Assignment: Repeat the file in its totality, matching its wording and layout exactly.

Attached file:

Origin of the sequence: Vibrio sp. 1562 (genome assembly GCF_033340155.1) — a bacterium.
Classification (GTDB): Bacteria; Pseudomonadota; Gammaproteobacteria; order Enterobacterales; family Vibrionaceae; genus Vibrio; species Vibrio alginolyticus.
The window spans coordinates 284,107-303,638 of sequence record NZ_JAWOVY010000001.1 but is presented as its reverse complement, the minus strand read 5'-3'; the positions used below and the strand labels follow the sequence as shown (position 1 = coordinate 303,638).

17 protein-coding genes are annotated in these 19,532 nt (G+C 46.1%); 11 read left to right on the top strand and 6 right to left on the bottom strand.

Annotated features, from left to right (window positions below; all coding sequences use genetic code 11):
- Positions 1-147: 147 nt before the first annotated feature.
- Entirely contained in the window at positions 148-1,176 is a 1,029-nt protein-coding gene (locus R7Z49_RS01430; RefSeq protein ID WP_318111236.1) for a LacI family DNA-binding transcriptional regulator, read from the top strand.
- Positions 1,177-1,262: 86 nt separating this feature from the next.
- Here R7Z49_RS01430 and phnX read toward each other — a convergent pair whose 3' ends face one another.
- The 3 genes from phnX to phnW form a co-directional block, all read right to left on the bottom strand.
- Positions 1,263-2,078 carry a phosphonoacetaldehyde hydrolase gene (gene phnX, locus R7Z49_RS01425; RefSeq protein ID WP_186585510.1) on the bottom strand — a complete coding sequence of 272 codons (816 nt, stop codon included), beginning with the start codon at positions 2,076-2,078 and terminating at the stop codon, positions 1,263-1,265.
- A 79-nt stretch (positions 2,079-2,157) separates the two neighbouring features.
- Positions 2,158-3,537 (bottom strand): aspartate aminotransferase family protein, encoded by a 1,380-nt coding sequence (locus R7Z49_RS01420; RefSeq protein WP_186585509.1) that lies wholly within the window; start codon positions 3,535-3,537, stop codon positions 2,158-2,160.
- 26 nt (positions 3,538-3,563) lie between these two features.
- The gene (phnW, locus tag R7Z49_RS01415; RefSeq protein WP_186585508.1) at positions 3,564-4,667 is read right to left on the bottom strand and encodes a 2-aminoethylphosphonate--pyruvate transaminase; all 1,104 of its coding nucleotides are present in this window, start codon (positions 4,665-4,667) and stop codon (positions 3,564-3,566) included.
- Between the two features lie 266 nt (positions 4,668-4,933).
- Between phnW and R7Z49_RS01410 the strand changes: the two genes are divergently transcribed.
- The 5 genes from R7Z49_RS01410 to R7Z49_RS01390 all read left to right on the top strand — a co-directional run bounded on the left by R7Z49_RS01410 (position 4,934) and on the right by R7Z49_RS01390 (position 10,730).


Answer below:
Origin of the sequence: Vibrio sp. 1562 (genome assembly GCF_033340155.1) — a bacterium.
Classification (GTDB): Bacteria; Pseudomonadota; Gammaproteobacteria; order Enterobacterales; family Vibrionaceae; genus Vibrio; species Vibrio alginolyticus.
The window spans coordinates 284,107-303,638 of sequence record NZ_JAWOVY010000001.1 but is presented as its reverse complement, the minus strand read 5'-3'; the positions used below and the strand labels follow the sequence as shown (position 1 = coordinate 303,638).

17 protein-coding genes are annotated in these 19,532 nt (G+C 46.1%); 11 read left to right on the top strand and 6 right to left on the bottom strand.

Annotated features, from left to right (window positions below; all coding sequences use genetic code 11):
- Positions 1-147: 147 nt before the first annotated feature.
- Entirely contained in the window at positions 148-1,176 is a 1,029-nt protein-coding gene (locus R7Z49_RS01430; RefSeq protein ID WP_318111236.1) for a LacI family DNA-binding transcriptional regulator, read from the top strand.
- Positions 1,177-1,262: 86 nt separating this feature from the next.
- Here R7Z49_RS01430 and phnX read toward each other — a convergent pair whose 3' ends face one another.
- The 3 genes from phnX to phnW form a co-directional block, all read right to left on the bottom strand.
- Positions 1,263-2,078 carry a phosphonoacetaldehyde hydrolase gene (gene phnX, locus R7Z49_RS01425; RefSeq protein ID WP_186585510.1) on the bottom strand — a complete coding sequence of 272 codons (816 nt, stop codon included), beginning with the start codon at positions 2,076-2,078 and terminating at the stop codon, positions 1,263-1,265.
- A 79-nt stretch (positions 2,079-2,157) separates the two neighbouring features.
- Positions 2,158-3,537 (bottom strand): aspartate aminotransferase family protein, encoded by a 1,380-nt coding sequence (locus R7Z49_RS01420; RefSeq protein WP_186585509.1) that lies wholly within the window; start codon positions 3,535-3,537, stop codon positions 2,158-2,160.
- 26 nt (positions 3,538-3,563) lie between these two features.
- The gene (phnW, locus tag R7Z49_RS01415; RefSeq protein WP_186585508.1) at positions 3,564-4,667 is read right to left on the bottom strand and encodes a 2-aminoethylphosphonate--pyruvate transaminase; all 1,104 of its coding nucleotides are present in this window, start codon (positions 4,665-4,667) and stop codon (positions 3,564-3,566) included.
- Between the two features lie 266 nt (positions 4,668-4,933).
- Between phnW and R7Z49_RS01410 the strand changes: the two genes are divergently transcribed.
- The 5 genes from R7Z49_RS01410 to R7Z49_RS01390 all read left to right on the top strand — a co-directional run bounded on the left by R7Z49_RS01410 (position 4,934) and on the right by R7Z49_RS01390 (position 10,730).